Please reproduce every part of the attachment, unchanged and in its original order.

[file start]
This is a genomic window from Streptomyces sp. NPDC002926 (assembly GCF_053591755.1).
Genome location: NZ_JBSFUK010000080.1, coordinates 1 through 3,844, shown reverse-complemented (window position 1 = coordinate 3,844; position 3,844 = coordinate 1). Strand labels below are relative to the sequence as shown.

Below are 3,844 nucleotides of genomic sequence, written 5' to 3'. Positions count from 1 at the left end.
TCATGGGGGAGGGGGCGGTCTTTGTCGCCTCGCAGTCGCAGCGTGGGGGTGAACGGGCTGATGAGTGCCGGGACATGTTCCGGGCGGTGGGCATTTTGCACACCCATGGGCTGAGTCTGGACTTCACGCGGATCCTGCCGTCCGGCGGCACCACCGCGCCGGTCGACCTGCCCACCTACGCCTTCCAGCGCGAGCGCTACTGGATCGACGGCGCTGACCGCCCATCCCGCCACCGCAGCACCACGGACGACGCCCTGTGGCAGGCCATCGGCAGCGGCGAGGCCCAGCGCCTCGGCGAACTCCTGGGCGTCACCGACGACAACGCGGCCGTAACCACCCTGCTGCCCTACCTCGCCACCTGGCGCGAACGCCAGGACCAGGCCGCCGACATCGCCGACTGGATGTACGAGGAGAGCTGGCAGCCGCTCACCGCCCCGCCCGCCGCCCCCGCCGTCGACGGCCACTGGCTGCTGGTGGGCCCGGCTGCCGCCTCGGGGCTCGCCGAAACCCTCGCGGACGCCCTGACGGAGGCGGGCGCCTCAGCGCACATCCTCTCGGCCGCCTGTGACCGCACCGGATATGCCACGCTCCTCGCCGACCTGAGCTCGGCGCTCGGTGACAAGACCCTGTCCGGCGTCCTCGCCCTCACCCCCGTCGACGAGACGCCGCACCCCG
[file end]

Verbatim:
This is a genomic window from Streptomyces sp. NPDC002926 (assembly GCF_053591755.1).
Genome location: NZ_JBSFUK010000080.1, coordinates 1 through 3,844, shown reverse-complemented (window position 1 = coordinate 3,844; position 3,844 = coordinate 1). Strand labels below are relative to the sequence as shown.

Below are 3,844 nucleotides of genomic sequence, written 5' to 3'. Positions count from 1 at the left end.
TCATGGGGGAGGGGGCGGTCTTTGTCGCCTCGCAGTCGCAGCGTGGGGGTGAACGGGCTGATGAGTGCCGGGACATGTTCCGGGCGGTGGGCATTTTGCACACCCATGGGCTGAGTCTGGACTTCACGCGGATCCTGCCGTCCGGCGGCACCACCGCGCCGGTCGACCTGCCCACCTACGCCTTCCAGCGCGAGCGCTACTGGATCGACGGCGCTGACCGCCCATCCCGCCACCGCAGCACCACGGACGACGCCCTGTGGCAGGCCATCGGCAGCGGCGAGGCCCAGCGCCTCGGCGAACTCCTGGGCGTCACCGACGACAACGCGGCCGTAACCACCCTGCTGCCCTACCTCGCCACCTGGCGCGAACGCCAGGACCAGGCCGCCGACATCGCCGACTGGATGTACGAGGAGAGCTGGCAGCCGCTCACCGCCCCGCCCGCCGCCCCCGCCGTCGACGGCCACTGGCTGCTGGTGGGCCCGGCTGCCGCCTCGGGGCTCGCCGAAACCCTCGCGGACGCCCTGACGGAGGCGGGCGCCTCAGCGCACATCCTCTCGGCCGCCTGTGACCGCACCGGATATGCCACGCTCCTCGCCGACCTGAGCTCGGCGCTCGGTGACAAGACCCTGTCCGGCGTCCTCGCCCTCACCCCCGTCGACGAGACGCCGCACCCCG